Creative Crush: Carmen Glynn-Braun
March 13th 2019
Carmen Glynn-Braun’s artwork is seductively beautiful. From afar her installations lure you in with delicate forms and glints of gold, before revealing their greater stories, telling the difficult historical events lived by Indigenous Australians.
Recently taking out the TWT Excellence Prize for her graduating work at UNSW Art & Design, Carmen is going from strength to strength. Outspoken and deeply considered, she endeavours to tells the stories of Indigenous women past and present. Continuing the legacy of Indigenous filmmakers in her family to share and preserve the vital stories of her family and ancestors.
Alexandra Jonscher caught up with Carmen over coffee and chatted about her graduating body of work, where she finds inspiration, the important of storytelling and where she sees herself down-the-line.
Alexandra Jonscher: Hey Carmen! How you would describe your work to someone who has never seen it before?
Carmen Glynn-Braun: My work is predominantly about Indigenous female experience, past and present. I like to treat them like visual essays, so I’ll research stories, return to family experiences, or recount events and make a work from there. The work is always based on facts, I don’t like to put my own theories behind the work, it’s more like a documentary or an archive.
AJ: In regards to your work at the UNSW AD Annual, what was the story behind that work?
CGB: I looked into what has affected [Indigenous] women in the past but also what is affecting women now. I looked into the issues people were having trying to gain proof of Aboriginality – even people that were in large black families, whose siblings all had dark skin – trying to get their ticket to say they’re Aboriginal is actually really complicated. The way I laid it out was a symbol of historic solidarity, so that people understand that, that is what Aboriginal people look like post-Assimilation Policy and getting them to prove that now is actually really offensive. For me, I have quite fair skin. I come from Alice Springs and a lot of people there have really dark skin and haven’t necessarily been affected by the Assimilation Policy, so it’s about the politics of skin in our own community, as well as wider Australia.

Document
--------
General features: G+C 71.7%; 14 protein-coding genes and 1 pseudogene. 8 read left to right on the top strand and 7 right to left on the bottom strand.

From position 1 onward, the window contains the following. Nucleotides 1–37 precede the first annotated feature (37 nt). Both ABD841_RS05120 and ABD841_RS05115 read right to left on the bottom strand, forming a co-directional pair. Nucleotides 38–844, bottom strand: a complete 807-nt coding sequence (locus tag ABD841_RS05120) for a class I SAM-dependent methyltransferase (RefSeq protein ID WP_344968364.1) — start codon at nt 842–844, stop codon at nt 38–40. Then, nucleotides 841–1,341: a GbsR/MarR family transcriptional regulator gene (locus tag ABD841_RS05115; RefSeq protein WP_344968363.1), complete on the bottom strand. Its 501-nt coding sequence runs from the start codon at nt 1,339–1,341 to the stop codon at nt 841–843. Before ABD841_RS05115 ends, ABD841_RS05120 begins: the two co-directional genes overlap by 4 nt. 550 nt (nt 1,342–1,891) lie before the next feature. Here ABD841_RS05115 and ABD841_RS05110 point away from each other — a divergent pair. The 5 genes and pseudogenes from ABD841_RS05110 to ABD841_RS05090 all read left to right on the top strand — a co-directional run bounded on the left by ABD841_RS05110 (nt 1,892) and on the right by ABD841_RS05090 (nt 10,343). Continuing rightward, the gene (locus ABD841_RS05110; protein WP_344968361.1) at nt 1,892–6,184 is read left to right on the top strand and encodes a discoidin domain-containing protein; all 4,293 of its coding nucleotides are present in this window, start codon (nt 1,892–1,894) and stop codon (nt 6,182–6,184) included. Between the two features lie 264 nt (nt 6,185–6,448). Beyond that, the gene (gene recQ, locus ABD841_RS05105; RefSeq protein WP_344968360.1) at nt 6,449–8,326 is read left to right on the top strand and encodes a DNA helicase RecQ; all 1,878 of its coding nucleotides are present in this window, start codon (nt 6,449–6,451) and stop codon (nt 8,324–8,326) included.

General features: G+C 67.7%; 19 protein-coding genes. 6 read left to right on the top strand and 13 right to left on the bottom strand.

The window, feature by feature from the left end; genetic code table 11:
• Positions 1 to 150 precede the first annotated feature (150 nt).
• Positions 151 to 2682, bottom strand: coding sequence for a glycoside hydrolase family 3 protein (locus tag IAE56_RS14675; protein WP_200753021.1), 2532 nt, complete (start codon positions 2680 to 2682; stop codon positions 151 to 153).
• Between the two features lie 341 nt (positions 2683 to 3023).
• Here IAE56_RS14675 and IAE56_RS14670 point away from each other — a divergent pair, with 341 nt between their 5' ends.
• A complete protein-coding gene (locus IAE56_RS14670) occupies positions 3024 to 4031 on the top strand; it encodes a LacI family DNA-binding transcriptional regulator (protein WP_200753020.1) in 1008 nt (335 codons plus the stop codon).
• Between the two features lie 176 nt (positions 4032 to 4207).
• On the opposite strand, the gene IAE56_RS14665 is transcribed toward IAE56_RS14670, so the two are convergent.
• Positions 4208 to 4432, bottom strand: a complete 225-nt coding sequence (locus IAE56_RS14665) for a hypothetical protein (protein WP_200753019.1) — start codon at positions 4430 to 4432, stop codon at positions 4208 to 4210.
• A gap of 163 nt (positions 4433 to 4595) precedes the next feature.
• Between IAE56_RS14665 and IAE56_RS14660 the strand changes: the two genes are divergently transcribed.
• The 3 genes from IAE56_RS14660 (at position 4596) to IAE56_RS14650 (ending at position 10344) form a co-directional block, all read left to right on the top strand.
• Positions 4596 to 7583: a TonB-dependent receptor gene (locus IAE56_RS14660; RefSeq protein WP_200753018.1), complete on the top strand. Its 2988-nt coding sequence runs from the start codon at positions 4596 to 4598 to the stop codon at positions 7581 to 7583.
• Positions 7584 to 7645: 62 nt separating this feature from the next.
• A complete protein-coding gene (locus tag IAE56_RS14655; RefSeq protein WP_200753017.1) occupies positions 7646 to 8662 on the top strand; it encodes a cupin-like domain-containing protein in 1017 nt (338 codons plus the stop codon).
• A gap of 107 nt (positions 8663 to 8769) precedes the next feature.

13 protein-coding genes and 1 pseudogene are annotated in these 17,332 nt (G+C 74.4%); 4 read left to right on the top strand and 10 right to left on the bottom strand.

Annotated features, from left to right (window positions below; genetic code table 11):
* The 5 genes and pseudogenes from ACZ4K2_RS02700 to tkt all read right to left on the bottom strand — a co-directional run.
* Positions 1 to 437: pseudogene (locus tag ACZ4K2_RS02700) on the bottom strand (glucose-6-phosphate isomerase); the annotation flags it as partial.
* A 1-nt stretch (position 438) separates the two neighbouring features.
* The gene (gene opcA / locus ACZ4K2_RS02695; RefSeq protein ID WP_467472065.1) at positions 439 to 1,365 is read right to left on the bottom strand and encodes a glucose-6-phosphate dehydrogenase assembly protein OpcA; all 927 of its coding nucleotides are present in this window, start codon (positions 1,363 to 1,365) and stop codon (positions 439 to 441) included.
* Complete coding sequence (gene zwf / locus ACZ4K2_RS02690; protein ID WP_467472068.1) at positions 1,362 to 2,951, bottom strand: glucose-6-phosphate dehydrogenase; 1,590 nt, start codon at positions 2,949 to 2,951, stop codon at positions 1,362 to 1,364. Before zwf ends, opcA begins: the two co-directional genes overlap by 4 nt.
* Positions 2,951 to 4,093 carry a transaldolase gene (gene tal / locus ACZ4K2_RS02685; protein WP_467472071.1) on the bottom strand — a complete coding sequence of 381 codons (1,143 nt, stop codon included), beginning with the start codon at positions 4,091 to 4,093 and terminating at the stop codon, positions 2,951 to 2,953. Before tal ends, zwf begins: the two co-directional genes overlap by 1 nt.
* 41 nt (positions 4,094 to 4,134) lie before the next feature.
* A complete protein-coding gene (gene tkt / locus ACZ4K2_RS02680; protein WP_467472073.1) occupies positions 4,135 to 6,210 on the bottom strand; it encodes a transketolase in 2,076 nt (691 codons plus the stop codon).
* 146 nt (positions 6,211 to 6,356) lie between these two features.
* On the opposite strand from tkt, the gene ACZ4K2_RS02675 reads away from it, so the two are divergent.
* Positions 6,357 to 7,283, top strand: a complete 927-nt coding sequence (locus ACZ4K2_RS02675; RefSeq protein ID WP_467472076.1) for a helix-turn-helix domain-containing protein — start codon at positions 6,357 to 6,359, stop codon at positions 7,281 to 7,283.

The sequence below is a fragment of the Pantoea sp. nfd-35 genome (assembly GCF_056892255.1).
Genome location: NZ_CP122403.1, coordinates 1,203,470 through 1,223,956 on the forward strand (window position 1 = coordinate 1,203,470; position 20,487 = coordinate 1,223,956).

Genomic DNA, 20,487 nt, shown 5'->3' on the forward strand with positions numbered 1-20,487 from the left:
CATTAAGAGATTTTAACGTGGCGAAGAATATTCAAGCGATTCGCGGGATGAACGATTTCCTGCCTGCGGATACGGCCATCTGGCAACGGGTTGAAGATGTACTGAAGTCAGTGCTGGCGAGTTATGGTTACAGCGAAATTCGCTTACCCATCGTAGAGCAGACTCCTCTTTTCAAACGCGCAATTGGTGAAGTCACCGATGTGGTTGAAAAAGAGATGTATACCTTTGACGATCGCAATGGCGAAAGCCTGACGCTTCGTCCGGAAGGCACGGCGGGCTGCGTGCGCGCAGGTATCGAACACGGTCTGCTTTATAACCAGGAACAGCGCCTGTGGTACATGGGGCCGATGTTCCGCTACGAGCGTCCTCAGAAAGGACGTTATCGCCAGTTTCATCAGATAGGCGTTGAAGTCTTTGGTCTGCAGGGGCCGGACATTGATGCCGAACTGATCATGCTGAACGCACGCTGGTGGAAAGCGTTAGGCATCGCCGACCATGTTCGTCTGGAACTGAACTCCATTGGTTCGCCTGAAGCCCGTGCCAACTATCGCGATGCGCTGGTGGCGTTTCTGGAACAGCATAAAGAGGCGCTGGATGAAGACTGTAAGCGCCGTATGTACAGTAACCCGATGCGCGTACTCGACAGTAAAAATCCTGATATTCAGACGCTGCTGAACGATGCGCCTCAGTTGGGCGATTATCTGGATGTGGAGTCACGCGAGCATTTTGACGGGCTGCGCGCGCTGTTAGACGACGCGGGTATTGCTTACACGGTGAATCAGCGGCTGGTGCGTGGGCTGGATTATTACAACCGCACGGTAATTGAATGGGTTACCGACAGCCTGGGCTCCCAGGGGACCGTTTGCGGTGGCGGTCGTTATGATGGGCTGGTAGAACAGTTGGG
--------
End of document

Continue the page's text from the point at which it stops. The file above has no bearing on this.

AJ: What inspired you to tell these serious, dark subjects through such an alluring and gentle aesthetic?
CGB: For me, it was all about education being the best method for people to understand black issues. Obviously when people see an angry work, sometimes they go for it and sometimes they don’t. I feel like if you make something that has a soft palette and isn’t as overt it intrigues people. They have to go up and read about the narrative and that’s when they are educated about the issue.
AJ: What have been major influences on you lately?
CGB: This year I did a lot around my grandmothers story. During my honours year my family were actually making a documentary on her, which was called “She Who Must Obeyed Loved”. I was really lucky because we were all digging through our family history and her experiences and that included backtracking to her experiences having to leave Alice Springs. She had really dark experiences. She was moved [to Sydney] to the Malgoa House for Half Castes, which was a long way from home. The war had hit in Darwin and Alice Springs had a lot of mass killings and shootings happening and they took a lot of the kids out here, and then once they were here they took them from the Half Caste homes to be servants.
AJ: How does she talk about that experience?
CGB: She never talks ill of it. She’s very proud – not in terms of talking about that experience – but she is a very proud woman in terms of how she delivers herself.
AJ: How would say you that has that carried forward into your work?
CGB: Well, later on in life my grandmother started an Indigenous Media Association, Caama, and a TV Station, Imparja Television, to preserve culture through music, documentaries etc. That actually produced a lot of Australia’s top Indigenous filmmakers, including her Warrick Thornton and Rachel Perkins. It created this empire of creatives and preserved phenomenal amounts of ceremonies and cultural songlines. That’s something that I’ve really reached for in my work. Even though I’m resurfacing old stories, it’s really important for me that resilience is highlighted in the work and that we are celebrating elements of survival. Transgenerational resilience exists and there is far too much focus on transgenerational trauma. I think it’s really important for our generation to hold onto what’s been left and keep what is left strong.
AJ: Where would you like to see your work go in the future?
CGB: Well to be honest it would be amazing to be a full-time practicing artist. And to be honest, this last year it really feels like that would be possible.
You can catch Carmen Glynn-Braun’s work in Subverting the Intolerable Narrative, a group exhibition curated by Nikita Holcombe at Firstdraft opening on Wednesday the 6th of March. More info here